Eight men have led their countries to Rugby World Cup glory since the inaugural edition of the tournament back in 1987.
From New Zealand’s David Kirk on home soil to the inspirational skipper Siya Kolisi, who led South Africa to the Webb Ellis Cup in 2019, these are the men who have been charged with marshalling their troops on the big stage.
As the 2023 World Cup prepares to crown the latest champion, now is the opportunity for British & Irish Lions supporters to vote for the greatest Men’s Rugby World Cup captain of them all.
Here is a reminder of the eight skippers:
David Kirk, 1987 – New Zealand
David Kirk led by example as New Zealand claimed the inaugural Rugby World Cup, scoring five tries across the tournament including one in the 29-9 final victory over France.
Kirk first toured with the All Blacks in 1983 but did not feature on The British & Irish Lions Tour of the same year, making his international debut in 1985 against England.
An injury to veteran hooker Andy Dalton on the eve of the 1987 World Cup saw Kirk handed the captaincy and he relinquished the responsibility after his side’s success on home soil, retiring at the age of just 26 to take up a Rhodes Scholarship at Oxford University.
Nick Farr-Jones, 1991 – Australia
Scrum-half Nick Farr-Jones channelled Lions disappointment to put Australia on top of the world in 1991.
Captain of the Wallabies side which lost 2-1 to Ian McGeechan’s Lions in 1989, Farr-Jones exacted revenge two years later with a 12-6 triumph over England in the final after wins over Wales and Ireland earlier in the tournament.
Francois Pienaar, 1995 – South Africa
Francois Pienaar represented South Africa in just 29 Tests but is still regarded as one of rugby’s greatest-ever captains.
The first forward to skipper his country to World Cup glory, Pienaar led the Springboks to their first title in 1995 after a 15-12 defeat of New Zealand, collecting the trophy from Nelson Mandela in one of sport’s most iconic moments.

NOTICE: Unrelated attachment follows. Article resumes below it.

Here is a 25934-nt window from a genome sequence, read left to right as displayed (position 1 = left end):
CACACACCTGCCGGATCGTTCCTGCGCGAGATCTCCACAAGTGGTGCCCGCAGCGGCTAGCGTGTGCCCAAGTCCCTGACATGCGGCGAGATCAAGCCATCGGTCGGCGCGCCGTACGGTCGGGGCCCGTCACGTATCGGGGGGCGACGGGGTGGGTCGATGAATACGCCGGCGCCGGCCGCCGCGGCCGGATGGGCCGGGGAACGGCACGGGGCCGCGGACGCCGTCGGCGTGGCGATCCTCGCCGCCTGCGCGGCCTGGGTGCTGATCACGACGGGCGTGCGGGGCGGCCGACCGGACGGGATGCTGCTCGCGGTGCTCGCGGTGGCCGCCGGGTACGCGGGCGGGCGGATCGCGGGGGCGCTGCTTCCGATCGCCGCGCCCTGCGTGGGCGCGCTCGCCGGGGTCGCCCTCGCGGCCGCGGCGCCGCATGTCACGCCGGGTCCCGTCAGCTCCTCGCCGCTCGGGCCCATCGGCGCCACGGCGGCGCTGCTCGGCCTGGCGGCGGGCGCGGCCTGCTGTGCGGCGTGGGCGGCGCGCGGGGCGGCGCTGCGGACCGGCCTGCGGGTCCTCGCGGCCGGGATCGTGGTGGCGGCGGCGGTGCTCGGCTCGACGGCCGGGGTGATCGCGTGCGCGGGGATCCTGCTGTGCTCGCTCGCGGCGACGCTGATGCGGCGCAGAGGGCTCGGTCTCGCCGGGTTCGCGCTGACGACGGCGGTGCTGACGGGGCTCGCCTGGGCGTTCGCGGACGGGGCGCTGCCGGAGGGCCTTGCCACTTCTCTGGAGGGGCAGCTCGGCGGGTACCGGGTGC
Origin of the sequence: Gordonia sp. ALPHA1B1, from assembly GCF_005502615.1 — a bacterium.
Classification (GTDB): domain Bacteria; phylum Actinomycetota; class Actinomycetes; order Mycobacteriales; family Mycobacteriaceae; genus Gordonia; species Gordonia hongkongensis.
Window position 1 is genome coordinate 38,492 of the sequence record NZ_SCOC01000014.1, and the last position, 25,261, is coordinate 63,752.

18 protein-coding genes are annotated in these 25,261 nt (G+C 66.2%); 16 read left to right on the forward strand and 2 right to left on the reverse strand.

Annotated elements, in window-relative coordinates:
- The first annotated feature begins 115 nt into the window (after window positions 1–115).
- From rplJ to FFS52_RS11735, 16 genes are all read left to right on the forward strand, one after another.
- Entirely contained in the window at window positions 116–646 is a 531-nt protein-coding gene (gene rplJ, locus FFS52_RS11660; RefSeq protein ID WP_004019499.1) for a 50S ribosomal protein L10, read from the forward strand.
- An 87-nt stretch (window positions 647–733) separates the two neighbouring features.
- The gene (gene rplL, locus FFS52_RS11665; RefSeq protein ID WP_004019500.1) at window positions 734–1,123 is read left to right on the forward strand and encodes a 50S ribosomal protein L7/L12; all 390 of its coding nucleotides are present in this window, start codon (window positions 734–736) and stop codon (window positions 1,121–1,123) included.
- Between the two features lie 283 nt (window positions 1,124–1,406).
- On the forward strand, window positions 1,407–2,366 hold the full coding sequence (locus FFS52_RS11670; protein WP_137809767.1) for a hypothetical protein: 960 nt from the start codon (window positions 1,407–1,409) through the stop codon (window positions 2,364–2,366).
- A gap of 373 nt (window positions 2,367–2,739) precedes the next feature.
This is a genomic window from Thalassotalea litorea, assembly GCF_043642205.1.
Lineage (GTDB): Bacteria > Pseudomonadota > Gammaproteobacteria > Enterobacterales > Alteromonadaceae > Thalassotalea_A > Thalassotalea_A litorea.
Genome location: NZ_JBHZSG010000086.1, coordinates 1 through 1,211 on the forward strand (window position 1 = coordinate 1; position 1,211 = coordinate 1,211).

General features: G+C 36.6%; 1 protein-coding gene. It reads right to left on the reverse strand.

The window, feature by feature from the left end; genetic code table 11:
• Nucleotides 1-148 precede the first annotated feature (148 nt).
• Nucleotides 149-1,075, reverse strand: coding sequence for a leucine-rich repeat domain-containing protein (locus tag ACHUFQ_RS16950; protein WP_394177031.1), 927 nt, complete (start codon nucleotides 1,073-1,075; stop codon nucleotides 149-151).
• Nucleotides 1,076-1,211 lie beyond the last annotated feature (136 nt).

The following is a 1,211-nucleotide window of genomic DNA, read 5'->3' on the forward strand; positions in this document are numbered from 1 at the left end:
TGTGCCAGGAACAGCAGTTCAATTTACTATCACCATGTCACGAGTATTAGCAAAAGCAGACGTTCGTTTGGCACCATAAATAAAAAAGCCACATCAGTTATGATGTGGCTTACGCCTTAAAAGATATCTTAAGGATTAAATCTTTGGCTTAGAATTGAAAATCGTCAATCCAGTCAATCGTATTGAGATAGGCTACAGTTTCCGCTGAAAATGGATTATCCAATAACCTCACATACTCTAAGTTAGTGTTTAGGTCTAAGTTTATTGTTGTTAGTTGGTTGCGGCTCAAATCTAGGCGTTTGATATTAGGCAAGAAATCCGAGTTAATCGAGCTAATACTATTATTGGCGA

With Pienaar’s international career ending just a year later, he played no part in the Lions’ triumphant Tour of South Africa in 1997, but his place in World Cup history is secure.
John Eales, 1999 – Australia
Wallabies second row John Eales made history on multiple fronts across a decade-long international career.
One of the first players to win the Webb Ellis Cup for a second time following a 35-12 victory over France, he also became the first player to captain his country to a World Cup victory and Lions Test glory – which he did in 2001.
He also registered 173 points for Australia and remains the highest points scoring forward in Test rugby history, and in 2001 retired as the most-capped lock ever.
Martin Johnson, 2003 – England
Martin Johnson remains the only Lions captain in history to have tasted World Cup success.
Second row Johnson had already established himself as a Lions legend prior to England’s memorable 20-17 win over Australia in 2003, having become the first man to captain the Lions twice after heading up the 1997 and 2001 Tours.
John Smit, 2007 – South Africa
The 50th captain of the South Africa national team led them to their second World Cup, as holders England were conquered in France.
John Smit made 111 appearances for South Africa and backed up world domination with a series win over the Lions in 2009.
What makes Smit’s cap haul all the more impressive is that the majority were full 80-minute displays – he started and finished the 2007 final and all three Tests in 2009.
Richie McCaw, 2011 and 2015 – New Zealand
One of the greats of the modern game, Richie McCaw led from the front as New Zealand became the first side to win back-to-back World Cup crowns.
McCaw made his international debut in 2001 and started the first two Tests as the All Blacks defeated the Lions in 2005.
At the age of 25 and after 36 international caps, McCaw was announced as captain of the national side in May 2006, heralding a decade of Kiwi dominance on the international stage.
A few weeks after his second and New Zealand’s third World Cup win, McCaw called time on his decorated career, finishing with the international record for most games won as a player (131) and most games as captain (110).
Siya Kolisi, 2019 – South Africa
Over the course of a whirlwind three years, Siya Kolisi established himself as one of rugby’s most influential figures.
Upon taking the South Africa captaincy in 2018, Kolisi became the first black man to hold the position and a little over 12 months later he became the first black World Cup-winning captain.
The Covid pandemic then brought international rugby to a standstill before the Boks returned to the field to record a 2-1 series victory over the Lions.
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